RIVALRY OF SUPERIOR AND INFERIOR
(The Superior Rival; the Inferior Rival; the Object)
I would have preferred to make of this and the following (Adultery) a single situation. The difference lies in a contract or a ceremony, of variable importance according to the milieu, and which in any case does not materially change the dramatic emotions springing from the love contest; even this difference becomes quite imperceptible in polygamous societies (Hindu drama). Thus I would rather have created but one independent situation, of which the other should be a nuance. But I fear I should be accused of purposely compressing modern works into the smallest possible number of categories, for the two which we are now to analyze contain the major part of them.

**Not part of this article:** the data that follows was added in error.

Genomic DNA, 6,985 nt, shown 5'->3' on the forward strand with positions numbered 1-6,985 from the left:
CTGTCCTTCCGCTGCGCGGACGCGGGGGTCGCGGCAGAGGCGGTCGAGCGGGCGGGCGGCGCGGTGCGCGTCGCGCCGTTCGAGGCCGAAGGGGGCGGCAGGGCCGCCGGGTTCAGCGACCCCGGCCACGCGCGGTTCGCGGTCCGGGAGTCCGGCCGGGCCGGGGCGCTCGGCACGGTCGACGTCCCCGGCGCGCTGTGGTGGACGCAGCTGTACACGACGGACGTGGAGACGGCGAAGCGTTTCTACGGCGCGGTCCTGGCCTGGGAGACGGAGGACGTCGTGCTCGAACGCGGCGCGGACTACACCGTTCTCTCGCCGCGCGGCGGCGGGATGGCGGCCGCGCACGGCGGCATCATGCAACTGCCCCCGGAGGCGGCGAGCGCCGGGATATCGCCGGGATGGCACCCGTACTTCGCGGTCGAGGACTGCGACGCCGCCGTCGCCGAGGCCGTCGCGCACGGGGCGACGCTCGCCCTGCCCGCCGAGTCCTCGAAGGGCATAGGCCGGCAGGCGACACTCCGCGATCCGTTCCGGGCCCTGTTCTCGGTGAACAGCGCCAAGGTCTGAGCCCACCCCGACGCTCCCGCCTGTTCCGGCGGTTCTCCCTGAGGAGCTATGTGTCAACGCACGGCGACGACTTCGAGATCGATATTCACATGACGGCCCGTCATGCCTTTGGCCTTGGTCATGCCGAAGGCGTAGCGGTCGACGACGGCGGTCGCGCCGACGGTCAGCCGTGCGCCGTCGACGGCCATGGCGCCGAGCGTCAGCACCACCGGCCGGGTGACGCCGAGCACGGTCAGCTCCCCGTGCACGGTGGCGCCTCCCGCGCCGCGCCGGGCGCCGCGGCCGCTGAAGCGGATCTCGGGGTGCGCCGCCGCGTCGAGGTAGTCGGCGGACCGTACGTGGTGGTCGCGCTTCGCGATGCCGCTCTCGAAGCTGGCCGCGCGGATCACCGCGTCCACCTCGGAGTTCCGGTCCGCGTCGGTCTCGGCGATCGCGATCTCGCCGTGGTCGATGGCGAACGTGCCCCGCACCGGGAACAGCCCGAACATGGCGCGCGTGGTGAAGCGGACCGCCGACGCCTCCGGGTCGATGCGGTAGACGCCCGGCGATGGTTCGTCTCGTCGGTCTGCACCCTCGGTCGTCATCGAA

We have already remarked that between "Hatred of Kinsmen" and "Rivalry of Kinsmen" the sole difference lies in the fact that in the latter there is embodied in human form the Object of dispute, the "casus belli." For the same reason we may bring together the situations "Rivalry of Superior and Inferior," "Adultery," and even "Murderous Adultery," and distinguish them from all the situations which portray struggle pure and simple (V, VII, VIII, IX, X, XI, XXX, XXXI). However, the beloved Object will more naturally appear in the present cases of sentimental rivalry than she could in the "Rivalry of Kinsmen," and nowhere does a more favorable opportunity present itself to the dramatic poet for portraying his ideals of love.
These cases are divided first according to sexes, then according to the degrees of difference in the rank of the rivals.